The above and other objects, features, and advantages will become more readily apparent from the following, reference being made to the accompanying drawing in which:
FIG. 1 is a front view of the lock according to the invention;
FIG. 2 is a cross section through the lock of FIG. 1, in the combination-unlocked position;
FIG. 3 is a view like FIG. 2 but in the locked position;
FIG. 4 is a view like FIG. 2 but in the key-unlocked position;
FIG. 5 is a top view of the structure of FIG. 4, line IV--IV of FIG. 5 indicating the section plane for FIG. 4;
FIG. 6 is a view like FIG. 5 of another lock according to the invention;
FIG. 7 is a section taken along line VII--VII of FIG. 6;
FIG. 8 is a view like FIG. 7 but with the lock in the locked position; and
FIG. 9 is a view like FIG. 7 but in the combination-unlocked position.
As seen in FIGS. 1 through 5 a luggage lock according to this invention comprises a latch component 1 normally mounted on the cover C of the piece of luggage and formed with a pair of opposed hooks 15 and a latch housing 2 normally mounted on the body B of the piece of luggage and containing a keeper 7 pivotal about an axis 12 and formed with oppositely directed hooks 16 that can engage with the hooks 15. The housing 2 carries a standard cylinder-type key lock 9 and a combination lock 14. An encoding button 13 on the bottom of the housing 2 can be actuated to reset the combination lock 14 in the manner generally described in commonly owned U.S. Pat. No. 4,934,162.
The combination lock 14 has a plurality of wheels 3 rotatable on an axle 5 and normally coupled rotationally to respective rings 4 each formed with one secantally extending flat 6. A spring 8 has arms engaged in angularly equispaced notches formed in the wheels 3 which also carry numbers and further has an arm that urges the keeper 7 away from engagement with the hooks 15. The keeper 7 is continuously urged by the spring 8 into radial engagement with the rings 4 and only when all of the flats are axially aligned and the keeper 7 is resting against them can the keeper 7 move up out of the locked position of FIG. 3 into the unlocked position of FIG. 2.
The key lock 9 has an arm 10 that can engage an extension 11 of the keeper 7 to pivot it down against the force of the spring 8 out of engagement with the latch component 1 as shown in FIG. 4. Thus when the lock is unlatched by the combination lock 14 the keeper 7 is pivoted up from the retaining position into one freeing position, and when it is unlatched by the key lock 9 it is pivoted down into another freeing position. The two locks 9 and 14 therefore are completely independent of each other; operation of the one is in no way dependent on the position of the other.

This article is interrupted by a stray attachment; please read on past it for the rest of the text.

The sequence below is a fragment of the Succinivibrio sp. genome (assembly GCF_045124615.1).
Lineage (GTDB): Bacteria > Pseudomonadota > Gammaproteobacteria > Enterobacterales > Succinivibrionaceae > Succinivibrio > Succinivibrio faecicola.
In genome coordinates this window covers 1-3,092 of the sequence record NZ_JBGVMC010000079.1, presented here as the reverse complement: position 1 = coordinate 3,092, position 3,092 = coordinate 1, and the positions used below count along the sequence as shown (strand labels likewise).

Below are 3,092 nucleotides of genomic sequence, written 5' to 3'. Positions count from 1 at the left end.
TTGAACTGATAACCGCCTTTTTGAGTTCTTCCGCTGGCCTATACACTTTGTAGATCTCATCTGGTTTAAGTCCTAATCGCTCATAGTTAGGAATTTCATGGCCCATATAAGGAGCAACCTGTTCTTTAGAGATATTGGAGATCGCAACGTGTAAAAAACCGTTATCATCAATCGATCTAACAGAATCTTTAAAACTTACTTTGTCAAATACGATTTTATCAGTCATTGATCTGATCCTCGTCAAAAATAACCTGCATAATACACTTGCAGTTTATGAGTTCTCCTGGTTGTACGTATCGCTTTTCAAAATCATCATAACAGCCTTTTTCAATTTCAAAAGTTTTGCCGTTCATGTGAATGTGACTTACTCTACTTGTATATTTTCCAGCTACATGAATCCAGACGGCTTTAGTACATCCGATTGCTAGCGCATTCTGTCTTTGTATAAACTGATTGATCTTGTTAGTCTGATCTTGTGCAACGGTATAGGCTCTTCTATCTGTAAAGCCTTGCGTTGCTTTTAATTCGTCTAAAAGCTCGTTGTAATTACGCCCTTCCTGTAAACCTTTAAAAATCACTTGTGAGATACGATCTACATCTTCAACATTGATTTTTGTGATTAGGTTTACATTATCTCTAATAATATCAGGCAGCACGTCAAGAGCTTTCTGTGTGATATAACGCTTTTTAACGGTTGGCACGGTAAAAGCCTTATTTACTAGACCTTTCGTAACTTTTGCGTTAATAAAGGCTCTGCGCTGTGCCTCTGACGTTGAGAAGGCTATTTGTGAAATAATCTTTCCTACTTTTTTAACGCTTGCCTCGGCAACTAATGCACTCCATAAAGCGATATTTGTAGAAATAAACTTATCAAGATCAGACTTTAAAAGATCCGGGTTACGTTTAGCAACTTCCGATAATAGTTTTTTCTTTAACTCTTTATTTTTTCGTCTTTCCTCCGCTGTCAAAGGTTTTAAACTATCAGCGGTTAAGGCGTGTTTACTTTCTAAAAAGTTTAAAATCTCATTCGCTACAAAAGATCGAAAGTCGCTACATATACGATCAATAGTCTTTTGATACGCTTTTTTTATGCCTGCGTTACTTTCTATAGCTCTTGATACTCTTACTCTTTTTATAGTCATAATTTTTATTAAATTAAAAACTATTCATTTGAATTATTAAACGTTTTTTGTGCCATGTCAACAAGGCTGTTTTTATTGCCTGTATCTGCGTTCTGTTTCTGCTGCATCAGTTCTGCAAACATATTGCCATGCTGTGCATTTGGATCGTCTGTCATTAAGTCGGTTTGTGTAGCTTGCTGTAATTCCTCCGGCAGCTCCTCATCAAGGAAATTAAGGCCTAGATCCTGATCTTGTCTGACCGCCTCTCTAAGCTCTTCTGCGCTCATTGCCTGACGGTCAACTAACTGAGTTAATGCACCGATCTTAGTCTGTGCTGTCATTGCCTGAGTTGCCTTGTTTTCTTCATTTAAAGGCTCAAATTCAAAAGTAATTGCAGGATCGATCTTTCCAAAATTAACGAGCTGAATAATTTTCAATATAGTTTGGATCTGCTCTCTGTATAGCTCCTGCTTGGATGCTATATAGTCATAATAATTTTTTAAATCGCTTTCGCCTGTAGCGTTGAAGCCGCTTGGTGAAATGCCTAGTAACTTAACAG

In FIGS. 6 through 9 structure identical to that of FIGS. 1 through 5 bears the same reference numerals. This lock is provided with a system which allows a person with a key for the key lock 9 to determine what the combination of the lock 14 is.
To this end the wheel rings 3 carry rings 26 that are each formed with a radially outwardly open notch 23 into which an end 21 of a decoding lever or pawl 17 can engage. These notches 23 are all at the same angular spacing from the respective flat 6 so that the end 21 can engage in each of them only when they are axially aligned in the unlocked position. The pawls 17 are each formed centrally with a pivot slot 20 through which engages a pivot pin 24 and all have arms 25 opposite their ends 21 that are urged downward by respective spring arms 18. Thus under normal conditions the spring arms 18 pivot the pawls 17 to keep them completely out of engagement with the rings 23 as shown in FIGS. 8 and 9, even when the ends 21 are aligned with the notches 23.
When, however, the key lock 9 is operated to tip up the keeper 7 as shown in FIG. 6, the rear ends 25 of the pawls 17 will be pushed up by the keeper 7, switching the pawls from first-class to third-class action so that the springs 18 are now urging the front ends 21 downward against the rings 26. If a notch 23 is aligned with the end 21, same will drop into it and retain the respective wheel 3 against further rotation. If not, the pawl 17 will ride on the surface of the ring 26 with the axle 18 in the bottom of the slot hole 20.
Thus in the position with the latch opened by the key switch, the user need merely rotate the wheels 3 until the respective pawls 17 drop into the notches 23, thereby substantially inhibiting further rotation of the respective wheels 3. This is important because it is necessary that the combination lock 14 be in the unlocked position when its combination is reset. With the system of FIGS. 6 through 9, therefore, a user who does not know the combination but who has a key can determine the combination and, if desired, then operate the encoding button 13 to change it.
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|U.S. Classification||70/285, 70/312, 70/69|
|International Classification||E05B63/14, E05B63/00, E05B37/02|
|Cooperative Classification||Y10T70/7147, E05B63/14, E05B37/0034, E05B37/02, Y10T70/7305, Y10T70/5058|
|European Classification||E05B37/00C2, E05B37/02, E05B63/14|
|Jan 27, 1992||AS||Assignment|
Owner name: SUDHAUS SCHLOSS - UND BESCHLAGTECHNIK GMBH & CO.,
Free format text: ASSIGNMENT OF ASSIGNORS INTEREST.;ASSIGNORS:RASCH, ULF;HAUSCHULTE, FRANZ;REEL/FRAME:005988/0872
Effective date: 19920116
|Feb 14, 1997||FPAY||Fee payment|
Year of fee payment: 4
|Feb 5, 2001||FPAY||Fee payment|
Year of fee payment: 8
|Mar 9, 2005||REMI||Maintenance fee reminder mailed|
|Aug 24, 2005||LAPS||Lapse for failure to pay maintenance fees|
|Oct 18, 2005||FP||Expired due to failure to pay maintenance fee|
Effective date: 20050824